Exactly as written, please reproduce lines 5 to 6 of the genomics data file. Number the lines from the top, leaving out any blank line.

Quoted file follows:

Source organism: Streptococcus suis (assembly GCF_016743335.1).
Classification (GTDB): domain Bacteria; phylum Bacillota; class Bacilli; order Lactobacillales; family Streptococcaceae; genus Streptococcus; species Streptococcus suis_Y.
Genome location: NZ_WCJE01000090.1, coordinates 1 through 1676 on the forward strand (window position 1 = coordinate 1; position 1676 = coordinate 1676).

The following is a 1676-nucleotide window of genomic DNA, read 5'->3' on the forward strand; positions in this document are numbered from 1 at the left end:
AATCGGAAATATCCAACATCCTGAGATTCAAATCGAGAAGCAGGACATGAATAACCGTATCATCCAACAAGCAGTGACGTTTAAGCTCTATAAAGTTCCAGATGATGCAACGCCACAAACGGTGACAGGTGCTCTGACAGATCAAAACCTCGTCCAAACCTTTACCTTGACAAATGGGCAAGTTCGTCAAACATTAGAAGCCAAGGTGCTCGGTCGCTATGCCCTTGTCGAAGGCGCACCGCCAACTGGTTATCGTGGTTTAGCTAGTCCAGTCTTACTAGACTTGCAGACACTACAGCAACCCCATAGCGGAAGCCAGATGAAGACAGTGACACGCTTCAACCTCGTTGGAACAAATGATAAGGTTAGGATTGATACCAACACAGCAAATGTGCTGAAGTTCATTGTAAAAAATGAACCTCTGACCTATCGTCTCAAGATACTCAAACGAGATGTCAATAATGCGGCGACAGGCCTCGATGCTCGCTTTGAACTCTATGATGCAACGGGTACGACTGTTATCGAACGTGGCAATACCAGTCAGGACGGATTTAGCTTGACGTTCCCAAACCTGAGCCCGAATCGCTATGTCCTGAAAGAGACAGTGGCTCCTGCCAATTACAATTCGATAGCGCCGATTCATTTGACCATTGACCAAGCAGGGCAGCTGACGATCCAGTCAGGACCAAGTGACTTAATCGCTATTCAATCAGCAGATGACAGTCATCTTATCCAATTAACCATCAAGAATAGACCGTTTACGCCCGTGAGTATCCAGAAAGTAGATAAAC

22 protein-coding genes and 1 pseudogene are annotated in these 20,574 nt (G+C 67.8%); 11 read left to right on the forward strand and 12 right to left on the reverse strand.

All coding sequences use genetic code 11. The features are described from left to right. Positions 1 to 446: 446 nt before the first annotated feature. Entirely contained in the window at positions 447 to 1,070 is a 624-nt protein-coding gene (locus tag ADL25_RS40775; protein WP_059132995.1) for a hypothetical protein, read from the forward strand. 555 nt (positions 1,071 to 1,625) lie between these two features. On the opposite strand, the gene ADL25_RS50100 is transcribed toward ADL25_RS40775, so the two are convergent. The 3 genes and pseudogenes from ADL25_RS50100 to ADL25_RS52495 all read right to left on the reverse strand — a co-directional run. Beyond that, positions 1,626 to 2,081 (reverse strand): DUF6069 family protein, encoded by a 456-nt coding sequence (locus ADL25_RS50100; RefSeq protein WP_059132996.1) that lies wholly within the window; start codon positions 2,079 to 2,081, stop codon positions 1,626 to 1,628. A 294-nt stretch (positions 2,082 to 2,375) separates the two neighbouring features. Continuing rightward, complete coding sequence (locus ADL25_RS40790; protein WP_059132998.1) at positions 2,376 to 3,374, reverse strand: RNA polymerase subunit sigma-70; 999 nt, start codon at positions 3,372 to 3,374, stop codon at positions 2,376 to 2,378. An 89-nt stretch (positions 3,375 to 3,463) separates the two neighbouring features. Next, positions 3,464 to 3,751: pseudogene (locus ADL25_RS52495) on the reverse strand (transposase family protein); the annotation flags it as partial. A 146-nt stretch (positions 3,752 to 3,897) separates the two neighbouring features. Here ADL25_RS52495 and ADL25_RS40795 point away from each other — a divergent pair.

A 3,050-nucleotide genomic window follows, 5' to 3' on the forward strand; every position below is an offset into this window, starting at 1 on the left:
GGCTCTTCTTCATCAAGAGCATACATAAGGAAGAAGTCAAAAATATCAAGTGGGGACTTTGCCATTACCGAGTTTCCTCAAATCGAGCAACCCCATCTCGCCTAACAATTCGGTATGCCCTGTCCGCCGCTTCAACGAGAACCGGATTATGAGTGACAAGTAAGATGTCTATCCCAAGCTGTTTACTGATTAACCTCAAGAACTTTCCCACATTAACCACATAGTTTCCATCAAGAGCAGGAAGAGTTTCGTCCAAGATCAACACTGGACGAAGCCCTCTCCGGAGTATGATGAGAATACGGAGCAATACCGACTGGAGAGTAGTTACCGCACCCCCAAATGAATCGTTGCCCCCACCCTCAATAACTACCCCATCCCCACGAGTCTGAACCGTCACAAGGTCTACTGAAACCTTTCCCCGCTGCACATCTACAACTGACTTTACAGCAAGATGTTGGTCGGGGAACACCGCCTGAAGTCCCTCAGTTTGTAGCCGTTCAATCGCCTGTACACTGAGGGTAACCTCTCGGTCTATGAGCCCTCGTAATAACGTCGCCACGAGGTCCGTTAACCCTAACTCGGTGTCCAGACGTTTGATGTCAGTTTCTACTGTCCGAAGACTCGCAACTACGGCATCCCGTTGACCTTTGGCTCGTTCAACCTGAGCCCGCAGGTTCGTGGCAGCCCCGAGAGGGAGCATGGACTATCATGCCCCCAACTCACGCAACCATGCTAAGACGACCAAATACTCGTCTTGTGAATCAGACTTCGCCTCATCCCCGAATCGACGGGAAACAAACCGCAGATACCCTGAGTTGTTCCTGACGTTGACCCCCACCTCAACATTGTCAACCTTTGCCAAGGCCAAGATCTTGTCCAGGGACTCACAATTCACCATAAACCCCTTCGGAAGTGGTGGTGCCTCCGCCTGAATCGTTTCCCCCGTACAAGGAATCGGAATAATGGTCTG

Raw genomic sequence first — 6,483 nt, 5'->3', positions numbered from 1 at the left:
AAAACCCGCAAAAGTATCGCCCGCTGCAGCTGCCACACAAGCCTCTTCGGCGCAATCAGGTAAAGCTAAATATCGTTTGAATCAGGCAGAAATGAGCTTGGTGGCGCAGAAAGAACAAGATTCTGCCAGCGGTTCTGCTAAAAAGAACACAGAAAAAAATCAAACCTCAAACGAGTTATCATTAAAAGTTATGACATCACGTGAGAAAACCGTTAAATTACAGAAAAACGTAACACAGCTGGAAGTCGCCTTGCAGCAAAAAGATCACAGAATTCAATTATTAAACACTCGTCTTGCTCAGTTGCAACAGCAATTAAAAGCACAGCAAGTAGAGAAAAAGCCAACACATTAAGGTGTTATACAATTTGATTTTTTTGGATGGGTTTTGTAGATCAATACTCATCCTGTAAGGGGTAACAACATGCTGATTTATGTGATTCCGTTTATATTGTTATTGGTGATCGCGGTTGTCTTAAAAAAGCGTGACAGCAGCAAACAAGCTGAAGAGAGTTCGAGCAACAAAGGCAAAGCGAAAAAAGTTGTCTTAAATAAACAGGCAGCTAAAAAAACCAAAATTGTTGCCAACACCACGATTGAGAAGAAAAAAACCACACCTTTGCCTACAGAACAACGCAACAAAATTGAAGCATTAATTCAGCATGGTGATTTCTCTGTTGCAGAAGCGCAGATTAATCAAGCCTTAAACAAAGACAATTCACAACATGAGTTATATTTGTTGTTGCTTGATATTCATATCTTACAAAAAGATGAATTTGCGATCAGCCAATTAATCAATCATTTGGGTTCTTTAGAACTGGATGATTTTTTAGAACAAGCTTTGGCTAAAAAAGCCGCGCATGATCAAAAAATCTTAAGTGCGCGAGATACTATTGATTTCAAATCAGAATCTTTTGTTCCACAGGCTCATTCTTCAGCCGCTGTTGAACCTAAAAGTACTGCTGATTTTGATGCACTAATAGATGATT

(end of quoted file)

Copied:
AATCGGAAATATCCAACATCCTGAGATTCAAATCGAGAAGCAGGACATGAATAACCGTATCATCCAACAAGCAGTGACGTTTAAGCTCTATAAAGTTCCAGATGATGCAACGCCACAAACGGTGACAGGTGCTCTGACAGATCAAAACCTCGTCCAAACCTTTACCTTGACAAATGGGCAAGTTCGTCAAACATTAGAAGCCAAGGTGCTCGGTCGCTATGCCCTTGTCGAAGGCGCACCGCCAACTGGTTATCGTGGTTTAGCTAGTCCAGTCTTACTAGACTTGCAGACACTACAGCAACCCCATAGCGGAAGCCAGATGAAGACAGTGACACGCTTCAACCTCGTTGGAACAAATGATAAGGTTAGGATTGATACCAACACAGCAAATGTGCTGAAGTTCATTGTAAAAAATGAACCTCTGACCTATCGTCTCAAGATACTCAAACGAGATGTCAATAATGCGGCGACAGGCCTCGATGCTCGCTTTGAACTCTATGATGCAACGGGTACGACTGTTATCGAACGTGGCAATACCAGTCAGGACGGATTTAGCTTGACGTTCCCAAACCTGAGCCCGAATCGCTATGTCCTGAAAGAGACAGTGGCTCCTGCCAATTACAATTCGATAGCGCCGATTCATTTGACCATTGACCAAGCAGGGCAGCTGACGATCCAGTCAGGACCAAGTGACTTAATCGCTATTCAATCAGCAGATGACAGTCATCTTATCCAATTAACCATCAAGAATAGACCGTTTACGCCCGTGAGTATCCAGAAAGTAGATAAAC

22 protein-coding genes and 1 pseudogene are annotated in these 20,574 nt (G+C 67.8%); 11 read left to right on the forward strand and 12 right to left on the reverse strand.